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City could add nearly five acres to Runyon Canyon Park

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But not the infamous Pink Mansion

Hikers walk next to huge pink house
The Pink Mansion sits derelict as hikers pass by in 2009

Plans for a fancy, branded basketball court in Runyon Canyon Park were scrapped earlier this year, but now, the park could get something even better: more territory. As reported by LAist, Los Angeles City Councilmember David Ryu put forth a motion at Wednesday’s City Council meeting calling on city staff to prepare a report on the possible purchase of 4.76 acres of private land at the western edge of the park.

That parcel, located at 2450 Solar Drive, is part of the lot occupied by the area’s notorious Pink Mansion. The massive (and ugly) Mediterranean-style home was built in 1993, but has been variously abandoned or filled with partiers and squatters for much of the last decade.

The property last sold in 2014 and most recently became the site of weekly pot parties thrown by Michael Straumietis, CEO of Advanced Nutrients, who evidently goes by “Marijuana Don.”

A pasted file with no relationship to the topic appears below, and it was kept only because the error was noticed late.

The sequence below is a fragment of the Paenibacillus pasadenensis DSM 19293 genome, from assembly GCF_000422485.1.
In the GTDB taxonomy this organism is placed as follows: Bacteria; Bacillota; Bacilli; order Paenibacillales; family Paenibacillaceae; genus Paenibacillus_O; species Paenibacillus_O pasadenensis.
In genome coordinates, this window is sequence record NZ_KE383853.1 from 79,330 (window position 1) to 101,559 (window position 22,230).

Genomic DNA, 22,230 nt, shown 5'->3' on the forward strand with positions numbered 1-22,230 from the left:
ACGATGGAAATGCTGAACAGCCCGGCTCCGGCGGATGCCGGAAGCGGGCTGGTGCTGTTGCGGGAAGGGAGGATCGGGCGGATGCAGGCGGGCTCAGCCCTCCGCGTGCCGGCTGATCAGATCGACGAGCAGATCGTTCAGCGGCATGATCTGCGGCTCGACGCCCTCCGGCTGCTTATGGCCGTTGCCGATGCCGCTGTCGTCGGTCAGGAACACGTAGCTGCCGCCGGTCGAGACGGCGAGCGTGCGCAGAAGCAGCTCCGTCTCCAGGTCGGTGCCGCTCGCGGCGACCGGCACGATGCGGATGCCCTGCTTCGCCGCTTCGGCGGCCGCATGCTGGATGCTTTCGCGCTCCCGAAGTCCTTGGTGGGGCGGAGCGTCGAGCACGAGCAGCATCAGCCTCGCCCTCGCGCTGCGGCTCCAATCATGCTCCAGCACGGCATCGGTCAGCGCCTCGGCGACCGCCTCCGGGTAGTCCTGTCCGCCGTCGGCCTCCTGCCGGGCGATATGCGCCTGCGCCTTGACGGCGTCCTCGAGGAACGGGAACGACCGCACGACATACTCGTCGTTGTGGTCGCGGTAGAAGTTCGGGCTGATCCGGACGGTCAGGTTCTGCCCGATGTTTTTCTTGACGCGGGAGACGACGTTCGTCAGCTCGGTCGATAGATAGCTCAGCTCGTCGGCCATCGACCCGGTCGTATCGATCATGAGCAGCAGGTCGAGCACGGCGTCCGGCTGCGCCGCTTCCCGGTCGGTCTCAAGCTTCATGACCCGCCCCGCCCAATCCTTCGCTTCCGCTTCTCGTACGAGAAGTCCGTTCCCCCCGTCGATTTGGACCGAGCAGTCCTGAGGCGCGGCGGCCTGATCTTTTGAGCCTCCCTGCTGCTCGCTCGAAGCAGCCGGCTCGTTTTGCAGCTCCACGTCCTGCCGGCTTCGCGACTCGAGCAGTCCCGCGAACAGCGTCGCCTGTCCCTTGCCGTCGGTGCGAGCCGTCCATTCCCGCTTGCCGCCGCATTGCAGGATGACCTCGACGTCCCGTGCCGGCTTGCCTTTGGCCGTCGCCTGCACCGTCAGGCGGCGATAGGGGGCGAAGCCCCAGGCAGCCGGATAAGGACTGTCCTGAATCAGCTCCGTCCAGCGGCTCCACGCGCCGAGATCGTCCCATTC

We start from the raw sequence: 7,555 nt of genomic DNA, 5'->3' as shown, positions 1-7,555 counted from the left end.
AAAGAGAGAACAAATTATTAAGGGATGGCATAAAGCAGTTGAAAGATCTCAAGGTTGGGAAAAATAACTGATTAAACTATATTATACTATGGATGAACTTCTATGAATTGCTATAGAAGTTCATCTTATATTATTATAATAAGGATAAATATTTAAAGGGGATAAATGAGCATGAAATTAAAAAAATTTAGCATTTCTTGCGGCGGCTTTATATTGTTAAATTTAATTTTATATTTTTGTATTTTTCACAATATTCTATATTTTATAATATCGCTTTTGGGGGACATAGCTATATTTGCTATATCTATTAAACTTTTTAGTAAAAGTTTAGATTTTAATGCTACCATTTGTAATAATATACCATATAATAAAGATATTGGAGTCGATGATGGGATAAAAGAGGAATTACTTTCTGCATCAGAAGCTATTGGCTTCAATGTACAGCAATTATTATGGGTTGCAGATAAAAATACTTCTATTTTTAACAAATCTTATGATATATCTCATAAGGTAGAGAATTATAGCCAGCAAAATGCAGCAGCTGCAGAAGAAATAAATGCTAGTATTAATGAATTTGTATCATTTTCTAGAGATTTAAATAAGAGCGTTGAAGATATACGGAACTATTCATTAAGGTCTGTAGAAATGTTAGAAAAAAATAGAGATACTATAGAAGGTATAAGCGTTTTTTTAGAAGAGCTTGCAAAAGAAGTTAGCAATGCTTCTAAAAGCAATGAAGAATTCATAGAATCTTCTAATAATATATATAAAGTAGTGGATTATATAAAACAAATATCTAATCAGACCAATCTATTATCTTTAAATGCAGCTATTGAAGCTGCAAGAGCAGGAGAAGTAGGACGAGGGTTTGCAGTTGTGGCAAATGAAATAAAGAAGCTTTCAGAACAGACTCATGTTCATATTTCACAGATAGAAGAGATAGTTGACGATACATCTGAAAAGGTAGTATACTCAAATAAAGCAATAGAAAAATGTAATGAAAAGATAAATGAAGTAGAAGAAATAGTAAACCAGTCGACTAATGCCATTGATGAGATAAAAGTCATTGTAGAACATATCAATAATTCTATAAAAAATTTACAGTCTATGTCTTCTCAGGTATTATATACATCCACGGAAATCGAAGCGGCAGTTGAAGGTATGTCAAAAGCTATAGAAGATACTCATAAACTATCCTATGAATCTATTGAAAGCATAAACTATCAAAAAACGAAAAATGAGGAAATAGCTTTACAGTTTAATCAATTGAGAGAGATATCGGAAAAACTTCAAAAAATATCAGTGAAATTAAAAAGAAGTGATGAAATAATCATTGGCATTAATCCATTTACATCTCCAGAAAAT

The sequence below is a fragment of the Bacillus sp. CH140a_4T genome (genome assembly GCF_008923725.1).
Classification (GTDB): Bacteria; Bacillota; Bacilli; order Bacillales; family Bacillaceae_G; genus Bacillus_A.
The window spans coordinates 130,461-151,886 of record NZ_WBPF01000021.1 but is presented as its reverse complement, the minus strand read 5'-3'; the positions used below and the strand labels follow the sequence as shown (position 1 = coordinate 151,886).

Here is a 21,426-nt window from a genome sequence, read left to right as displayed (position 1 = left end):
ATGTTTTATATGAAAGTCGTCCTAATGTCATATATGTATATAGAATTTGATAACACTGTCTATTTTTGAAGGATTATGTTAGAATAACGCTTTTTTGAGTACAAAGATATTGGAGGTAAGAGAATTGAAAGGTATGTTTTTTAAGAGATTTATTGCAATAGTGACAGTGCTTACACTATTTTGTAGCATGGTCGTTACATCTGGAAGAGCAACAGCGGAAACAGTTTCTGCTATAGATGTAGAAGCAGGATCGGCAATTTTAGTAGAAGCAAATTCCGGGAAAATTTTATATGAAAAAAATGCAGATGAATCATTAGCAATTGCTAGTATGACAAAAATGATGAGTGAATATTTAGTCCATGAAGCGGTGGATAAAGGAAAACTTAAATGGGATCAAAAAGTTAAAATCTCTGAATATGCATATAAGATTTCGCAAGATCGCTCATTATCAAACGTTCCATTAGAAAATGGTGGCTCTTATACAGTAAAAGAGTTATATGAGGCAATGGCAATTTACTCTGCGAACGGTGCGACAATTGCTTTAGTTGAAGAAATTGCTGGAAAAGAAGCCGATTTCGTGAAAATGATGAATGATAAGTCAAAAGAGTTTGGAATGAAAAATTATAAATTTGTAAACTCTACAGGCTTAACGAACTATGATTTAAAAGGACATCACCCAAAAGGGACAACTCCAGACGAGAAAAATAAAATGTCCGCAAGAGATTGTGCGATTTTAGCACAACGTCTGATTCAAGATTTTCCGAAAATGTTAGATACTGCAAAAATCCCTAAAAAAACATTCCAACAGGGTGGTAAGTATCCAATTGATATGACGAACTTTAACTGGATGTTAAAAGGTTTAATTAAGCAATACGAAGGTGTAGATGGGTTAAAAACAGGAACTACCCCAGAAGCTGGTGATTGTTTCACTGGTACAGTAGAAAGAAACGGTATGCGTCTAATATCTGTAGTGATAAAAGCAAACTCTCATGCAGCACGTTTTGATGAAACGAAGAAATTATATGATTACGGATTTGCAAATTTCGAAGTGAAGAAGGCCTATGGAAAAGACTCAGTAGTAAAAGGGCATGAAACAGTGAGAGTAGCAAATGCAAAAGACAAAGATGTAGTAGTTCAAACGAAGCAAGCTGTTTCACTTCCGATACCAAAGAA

Estevan Montemayor, spokesperson for Ryu, confirms the city isn’t interested in purchasing the house itself—merely a portion of the huge parcel that it sits on. The property includes land that is often frequented by hikers already, many of them unaware of the delineation between park and private land.

“While [the area around the house] is open space now, there is a concern that a developer could purchase the property,” Montemayor said. “At the end of the day, this is a great opportunity to acquire land for Runyon Canyon Park.

The sale is being arranged by the Trust for Public Land, a nonprofit organization that oversees the creation of parks and green spaces. The Trust has about $4.45 million to put toward the parcel’s $8.75 million asking price. Ryu wants the city to contribute the remaining $4.3 million using funds from the park-funding Proposition K ballot measure approved by voters in 1996.

Once the land is acquired, the Trust would then donate it to the Mountains Recreation and Conservation Authority, which would maintain the parcel and fully incorporate it into the rest of the park